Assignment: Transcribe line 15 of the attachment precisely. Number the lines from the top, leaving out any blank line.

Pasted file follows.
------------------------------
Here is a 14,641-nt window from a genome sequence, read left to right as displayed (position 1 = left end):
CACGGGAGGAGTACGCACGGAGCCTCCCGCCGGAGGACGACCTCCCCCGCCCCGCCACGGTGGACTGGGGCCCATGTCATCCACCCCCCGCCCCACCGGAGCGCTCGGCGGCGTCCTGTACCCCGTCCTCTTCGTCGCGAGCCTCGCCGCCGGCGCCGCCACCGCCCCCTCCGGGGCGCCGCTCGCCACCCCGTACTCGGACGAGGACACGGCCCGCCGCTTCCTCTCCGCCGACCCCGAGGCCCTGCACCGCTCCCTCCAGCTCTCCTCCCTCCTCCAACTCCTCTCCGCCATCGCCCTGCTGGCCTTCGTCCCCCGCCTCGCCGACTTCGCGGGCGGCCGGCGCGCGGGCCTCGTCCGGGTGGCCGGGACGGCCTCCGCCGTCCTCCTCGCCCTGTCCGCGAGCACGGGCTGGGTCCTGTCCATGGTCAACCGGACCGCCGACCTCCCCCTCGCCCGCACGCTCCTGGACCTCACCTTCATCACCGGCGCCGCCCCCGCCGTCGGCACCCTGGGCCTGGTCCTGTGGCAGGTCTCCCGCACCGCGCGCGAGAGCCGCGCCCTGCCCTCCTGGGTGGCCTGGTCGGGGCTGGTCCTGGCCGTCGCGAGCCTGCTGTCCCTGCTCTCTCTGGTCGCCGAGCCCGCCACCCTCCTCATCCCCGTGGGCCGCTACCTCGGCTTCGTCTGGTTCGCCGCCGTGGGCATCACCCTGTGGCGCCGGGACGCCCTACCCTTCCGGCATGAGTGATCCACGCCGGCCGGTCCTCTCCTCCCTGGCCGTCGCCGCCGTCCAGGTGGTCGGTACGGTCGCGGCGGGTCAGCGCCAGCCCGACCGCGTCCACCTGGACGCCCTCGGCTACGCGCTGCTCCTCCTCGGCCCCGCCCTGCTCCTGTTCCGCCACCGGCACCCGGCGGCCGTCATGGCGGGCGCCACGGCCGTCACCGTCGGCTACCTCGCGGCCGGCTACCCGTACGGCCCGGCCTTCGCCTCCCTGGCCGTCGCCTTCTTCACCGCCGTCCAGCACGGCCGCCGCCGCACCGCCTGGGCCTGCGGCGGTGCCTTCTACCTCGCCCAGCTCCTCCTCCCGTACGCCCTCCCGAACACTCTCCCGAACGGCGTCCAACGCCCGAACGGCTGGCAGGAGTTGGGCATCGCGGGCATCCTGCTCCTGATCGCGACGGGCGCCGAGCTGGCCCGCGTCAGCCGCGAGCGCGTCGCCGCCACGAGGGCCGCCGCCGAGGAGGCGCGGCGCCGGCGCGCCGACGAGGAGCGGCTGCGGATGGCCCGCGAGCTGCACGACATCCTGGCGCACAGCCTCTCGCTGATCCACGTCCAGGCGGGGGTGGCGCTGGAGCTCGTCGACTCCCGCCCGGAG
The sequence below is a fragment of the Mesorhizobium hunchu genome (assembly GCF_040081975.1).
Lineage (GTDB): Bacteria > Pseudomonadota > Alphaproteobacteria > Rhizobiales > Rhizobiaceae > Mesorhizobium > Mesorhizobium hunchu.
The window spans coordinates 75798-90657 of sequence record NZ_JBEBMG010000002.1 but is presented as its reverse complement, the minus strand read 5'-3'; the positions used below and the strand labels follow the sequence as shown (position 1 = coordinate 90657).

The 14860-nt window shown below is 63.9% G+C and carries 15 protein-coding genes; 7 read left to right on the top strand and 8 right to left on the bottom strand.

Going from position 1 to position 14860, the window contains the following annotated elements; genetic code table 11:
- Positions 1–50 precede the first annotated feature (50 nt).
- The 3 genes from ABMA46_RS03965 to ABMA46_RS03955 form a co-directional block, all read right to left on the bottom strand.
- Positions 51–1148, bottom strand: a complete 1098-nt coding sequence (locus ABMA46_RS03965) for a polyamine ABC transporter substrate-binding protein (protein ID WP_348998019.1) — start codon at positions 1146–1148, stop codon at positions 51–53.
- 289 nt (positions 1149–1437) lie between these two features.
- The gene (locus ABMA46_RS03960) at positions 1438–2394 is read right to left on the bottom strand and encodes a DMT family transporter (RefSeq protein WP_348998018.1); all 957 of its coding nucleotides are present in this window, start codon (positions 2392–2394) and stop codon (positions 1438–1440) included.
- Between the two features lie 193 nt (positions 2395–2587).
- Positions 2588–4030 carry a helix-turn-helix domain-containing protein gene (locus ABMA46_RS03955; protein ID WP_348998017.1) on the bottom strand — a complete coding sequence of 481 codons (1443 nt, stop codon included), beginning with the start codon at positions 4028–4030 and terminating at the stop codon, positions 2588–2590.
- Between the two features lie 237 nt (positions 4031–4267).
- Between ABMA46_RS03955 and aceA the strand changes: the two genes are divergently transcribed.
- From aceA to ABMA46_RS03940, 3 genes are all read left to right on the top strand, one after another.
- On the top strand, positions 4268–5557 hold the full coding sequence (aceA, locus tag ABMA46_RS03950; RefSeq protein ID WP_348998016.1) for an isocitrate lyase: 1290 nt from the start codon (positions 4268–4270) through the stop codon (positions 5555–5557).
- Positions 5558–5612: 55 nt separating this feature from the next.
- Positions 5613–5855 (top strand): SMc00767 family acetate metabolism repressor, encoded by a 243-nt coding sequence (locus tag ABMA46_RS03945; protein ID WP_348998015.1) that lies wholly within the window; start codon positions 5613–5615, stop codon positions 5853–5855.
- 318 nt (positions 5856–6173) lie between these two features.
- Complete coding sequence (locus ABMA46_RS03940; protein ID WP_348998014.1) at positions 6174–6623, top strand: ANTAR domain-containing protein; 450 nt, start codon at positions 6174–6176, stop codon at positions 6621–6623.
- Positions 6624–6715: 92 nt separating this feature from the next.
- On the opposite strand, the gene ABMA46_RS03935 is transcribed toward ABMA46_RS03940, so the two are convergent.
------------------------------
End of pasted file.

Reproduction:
- Between the two features lie 237 nt (positions 4031–4267).